In defense of the arts… in schools

These are dark days for artists and the arts. By “artists” and “the arts” I do not mean the avant-garde stereotype of indulgent silliness. Someone overturning a silverware drawer into the opening of a piano and calling it “music.” A few haphazard strings of glass and feather collected on a coathanger presented as “sculpture.”

No, I’m talking about some of the highest forms of human expression. Music. Painting. Sculpture. Literature. Dance. Theatre. The most elevated means of creativity known to mankind. Slowly and almost certainly being pushed further and further back from the forefront of our collective thought.

What is the cause of this? What has prompted this retreat from the more sublime manifestations of our culture? Don’t we understand what such a withdrawal means — if not to our civilization as a whole but to our very souls? Indeed, without art, the crudeness of reality makes the world unbearable.

There are many culprits.

Technology? Perhaps… but technology can be a tremendous tool for both the creation and the enjoyment of the great works of art. “Lowbrow” entertainment? Not really… even Mozart appreciated the “Vaudeville” ditties of his day. Boorish humor and escapism has its place in a healthy culture — even reality television has a few rare pearl scattered amongst the swine.

No, I place the blame squarely in one area: public education. But before all you teachers break out your torches and pitchforks, hear me out — I’m on your side here.

In a state where high-stakes testing drives decisions on funding, staffing, and instructional minutes, fine arts programs are frequently a target when school budget cuts must be made. With the legislature and school boards dealing with budget shortfalls of historic proportions, there is already evidence from districts across the state that fine arts programs are on the chopping block.

These programs often suffer because of a misguided perception that the arts are an extracurricular, non-essential part of education. Yet, nothing could be further from the truth. Fine arts is part of the state-required curriculum that all school districts must offer from elementary through high school. Fine arts classes that meet during the school day are inarguably “curricular” by nature and by law.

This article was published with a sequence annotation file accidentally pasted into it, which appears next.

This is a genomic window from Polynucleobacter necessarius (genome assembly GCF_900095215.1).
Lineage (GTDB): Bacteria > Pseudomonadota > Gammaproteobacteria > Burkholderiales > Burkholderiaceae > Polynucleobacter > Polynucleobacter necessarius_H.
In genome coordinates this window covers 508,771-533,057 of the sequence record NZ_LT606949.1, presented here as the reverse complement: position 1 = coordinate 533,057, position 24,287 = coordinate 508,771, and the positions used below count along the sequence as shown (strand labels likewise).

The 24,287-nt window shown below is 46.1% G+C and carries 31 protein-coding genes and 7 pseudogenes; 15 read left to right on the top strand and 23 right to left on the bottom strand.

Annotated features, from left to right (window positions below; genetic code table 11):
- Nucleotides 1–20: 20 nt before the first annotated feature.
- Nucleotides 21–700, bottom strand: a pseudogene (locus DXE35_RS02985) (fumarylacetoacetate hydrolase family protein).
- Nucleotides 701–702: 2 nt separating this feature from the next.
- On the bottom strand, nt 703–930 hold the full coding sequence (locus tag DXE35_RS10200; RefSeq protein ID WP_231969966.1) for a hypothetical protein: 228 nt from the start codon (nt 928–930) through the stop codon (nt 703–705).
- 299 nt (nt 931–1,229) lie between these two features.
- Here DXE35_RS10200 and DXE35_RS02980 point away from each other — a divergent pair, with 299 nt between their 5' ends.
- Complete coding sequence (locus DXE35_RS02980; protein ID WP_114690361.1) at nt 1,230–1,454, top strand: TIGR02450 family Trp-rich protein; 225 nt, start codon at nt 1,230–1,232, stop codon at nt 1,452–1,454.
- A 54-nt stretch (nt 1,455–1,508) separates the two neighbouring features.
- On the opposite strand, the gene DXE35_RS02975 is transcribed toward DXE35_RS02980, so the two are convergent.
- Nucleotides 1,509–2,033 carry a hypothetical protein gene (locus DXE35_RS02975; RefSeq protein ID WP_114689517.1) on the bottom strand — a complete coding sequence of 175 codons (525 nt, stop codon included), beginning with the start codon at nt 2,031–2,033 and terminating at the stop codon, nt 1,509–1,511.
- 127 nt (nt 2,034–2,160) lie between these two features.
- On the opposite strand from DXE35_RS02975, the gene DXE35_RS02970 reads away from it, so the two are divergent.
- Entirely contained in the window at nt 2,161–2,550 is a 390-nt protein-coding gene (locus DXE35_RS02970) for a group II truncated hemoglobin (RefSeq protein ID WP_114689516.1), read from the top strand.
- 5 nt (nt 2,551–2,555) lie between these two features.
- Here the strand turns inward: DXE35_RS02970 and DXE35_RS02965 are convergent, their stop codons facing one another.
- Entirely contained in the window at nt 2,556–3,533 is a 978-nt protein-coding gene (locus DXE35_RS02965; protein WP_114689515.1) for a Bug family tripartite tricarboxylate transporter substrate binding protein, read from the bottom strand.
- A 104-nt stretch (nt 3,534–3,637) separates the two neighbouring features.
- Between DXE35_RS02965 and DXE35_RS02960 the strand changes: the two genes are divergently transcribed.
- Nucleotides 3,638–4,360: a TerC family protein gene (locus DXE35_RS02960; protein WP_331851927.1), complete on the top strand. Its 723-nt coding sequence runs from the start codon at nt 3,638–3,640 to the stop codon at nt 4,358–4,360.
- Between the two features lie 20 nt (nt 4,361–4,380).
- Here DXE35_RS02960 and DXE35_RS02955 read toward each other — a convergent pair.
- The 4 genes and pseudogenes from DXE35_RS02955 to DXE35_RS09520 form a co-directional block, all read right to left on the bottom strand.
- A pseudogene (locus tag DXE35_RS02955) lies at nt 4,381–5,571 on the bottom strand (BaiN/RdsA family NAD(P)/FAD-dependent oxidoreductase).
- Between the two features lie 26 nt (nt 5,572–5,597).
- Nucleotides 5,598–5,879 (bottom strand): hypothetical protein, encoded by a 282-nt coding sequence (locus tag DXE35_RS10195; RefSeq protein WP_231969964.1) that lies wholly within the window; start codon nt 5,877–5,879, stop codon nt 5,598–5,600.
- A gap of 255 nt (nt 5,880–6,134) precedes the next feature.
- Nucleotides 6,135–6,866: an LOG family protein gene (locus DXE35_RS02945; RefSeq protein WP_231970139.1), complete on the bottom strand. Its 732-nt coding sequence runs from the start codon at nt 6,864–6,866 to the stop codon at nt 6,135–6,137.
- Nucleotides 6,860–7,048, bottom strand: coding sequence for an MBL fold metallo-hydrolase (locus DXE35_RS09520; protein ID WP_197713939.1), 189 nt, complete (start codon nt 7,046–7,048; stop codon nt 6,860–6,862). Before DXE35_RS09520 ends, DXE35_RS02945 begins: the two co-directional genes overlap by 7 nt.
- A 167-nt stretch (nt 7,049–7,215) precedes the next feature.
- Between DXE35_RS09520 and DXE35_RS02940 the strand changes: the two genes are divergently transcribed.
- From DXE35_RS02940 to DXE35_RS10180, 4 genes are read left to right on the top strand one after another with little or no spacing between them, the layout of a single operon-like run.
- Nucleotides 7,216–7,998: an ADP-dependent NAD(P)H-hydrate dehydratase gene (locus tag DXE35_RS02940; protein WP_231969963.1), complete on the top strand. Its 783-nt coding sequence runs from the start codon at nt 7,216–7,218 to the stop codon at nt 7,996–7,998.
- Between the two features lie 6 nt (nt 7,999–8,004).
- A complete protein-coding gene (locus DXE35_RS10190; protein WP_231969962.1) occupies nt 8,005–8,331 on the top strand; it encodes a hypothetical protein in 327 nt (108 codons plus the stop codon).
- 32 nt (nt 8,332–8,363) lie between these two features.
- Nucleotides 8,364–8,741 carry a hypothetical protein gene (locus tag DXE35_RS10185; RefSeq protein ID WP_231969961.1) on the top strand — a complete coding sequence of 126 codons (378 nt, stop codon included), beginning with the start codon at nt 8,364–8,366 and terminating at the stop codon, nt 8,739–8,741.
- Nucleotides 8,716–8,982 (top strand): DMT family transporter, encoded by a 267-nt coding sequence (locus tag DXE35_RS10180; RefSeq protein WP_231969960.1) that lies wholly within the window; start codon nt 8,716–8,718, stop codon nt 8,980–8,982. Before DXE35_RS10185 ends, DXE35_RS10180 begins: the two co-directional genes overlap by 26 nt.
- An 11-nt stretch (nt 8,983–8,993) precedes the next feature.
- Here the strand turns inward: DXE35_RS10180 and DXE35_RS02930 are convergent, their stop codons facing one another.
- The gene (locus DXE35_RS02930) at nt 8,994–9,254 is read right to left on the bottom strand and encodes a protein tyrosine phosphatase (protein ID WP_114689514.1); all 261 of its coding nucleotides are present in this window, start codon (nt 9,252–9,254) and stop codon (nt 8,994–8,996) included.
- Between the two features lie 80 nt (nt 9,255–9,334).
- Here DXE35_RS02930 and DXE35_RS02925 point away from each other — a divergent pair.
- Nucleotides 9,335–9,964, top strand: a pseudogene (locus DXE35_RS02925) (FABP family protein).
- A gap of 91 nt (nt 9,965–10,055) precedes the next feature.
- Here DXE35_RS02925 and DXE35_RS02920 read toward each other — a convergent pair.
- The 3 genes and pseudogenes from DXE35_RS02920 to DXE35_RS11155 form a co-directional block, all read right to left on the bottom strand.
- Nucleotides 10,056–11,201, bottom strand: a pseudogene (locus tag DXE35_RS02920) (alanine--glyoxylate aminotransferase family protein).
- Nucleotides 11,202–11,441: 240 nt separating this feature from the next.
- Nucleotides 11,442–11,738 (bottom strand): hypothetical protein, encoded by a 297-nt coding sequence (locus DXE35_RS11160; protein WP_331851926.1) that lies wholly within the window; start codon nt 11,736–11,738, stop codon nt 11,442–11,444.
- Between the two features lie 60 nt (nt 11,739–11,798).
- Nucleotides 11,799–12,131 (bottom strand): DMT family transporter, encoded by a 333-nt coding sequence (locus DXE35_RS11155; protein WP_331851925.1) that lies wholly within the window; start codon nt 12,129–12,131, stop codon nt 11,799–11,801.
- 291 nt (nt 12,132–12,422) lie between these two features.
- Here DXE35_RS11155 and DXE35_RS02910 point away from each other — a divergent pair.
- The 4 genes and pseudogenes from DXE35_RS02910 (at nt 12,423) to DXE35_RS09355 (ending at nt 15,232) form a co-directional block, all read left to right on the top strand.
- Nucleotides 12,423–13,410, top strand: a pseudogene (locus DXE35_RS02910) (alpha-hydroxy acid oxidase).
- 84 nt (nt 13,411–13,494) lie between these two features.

I would go so far as to say — in matters of finances and district prioritization — the arts curriculum should take precedence over any and every extracurricular. That’s right, I said it. Art is more important than sports. Art is more important than high school football. If it comes down to schools emphasizing one over the other, I say that it is athletics that must take a backseat.

Yeah, yeah, I know what you’re going to say, “The crowds ain’t packing stadiums to watch some kid play ‘Moonlight Sonata.'” More’s the pity, but the point is taken. Obviously I understand that football draws revenue. Further, I have often waxed poetic about the venerable “Friday Night Lights.” I adore the traditions, pageantry, and cultural importance of athletic competition to our area. I proudly support my hometown team and believe whole-heartedly in the many virtues of competitive athletics. However, the ultimate purpose of our schools is not to train the next generation of gladiators, but to educate our children into contributing members of society.

Schools are called to the admirable duty of training our youngest members into becoming the men and women who carry our civilization forward. Sports are great, but not necessarily for every student. Art, on the other hand, is universal to the human condition. Winning a UIL state championship in football, basketball, or baseball doesn’t do anything to improve test scores, but a strong emphasis on the fine arts improves every aspect of academic performance across the board. It’s not even up for debate, but is a well-documented fact.

Before school districts or the legislature propose wholesale cutting of fine arts programs to solve what is admittedly a critical public education funding crisis, they should remember their responsibility to educate the whole child. Because fine arts courses are academic and a vital component in delivering the well-rounded education required by law, they should not take a disproportionate share of staffing and budget cuts.

That said, we don’t need art because some egghead academic tells us it’ll help with test scores, we need art because we are human beings. We’re not “enlightened animals” but the glory of nature. We have souls, we recognize beauty, and we crave connection as well as expression with others. Getting an education in the pursuit of eventually pursuing a career is vital to sustain life, but art is one of those sacred things we stay alive for.

If we, citizens, do not press ardently for an education in and an appreciation of the arts, then we sacrifice our imagination on the altar of crude reality and we end up believing in nothing and living lives of quiet desperation.

The object of art is to give life a shape and the life of the arts is a test of the quality of a nation’s civilization.


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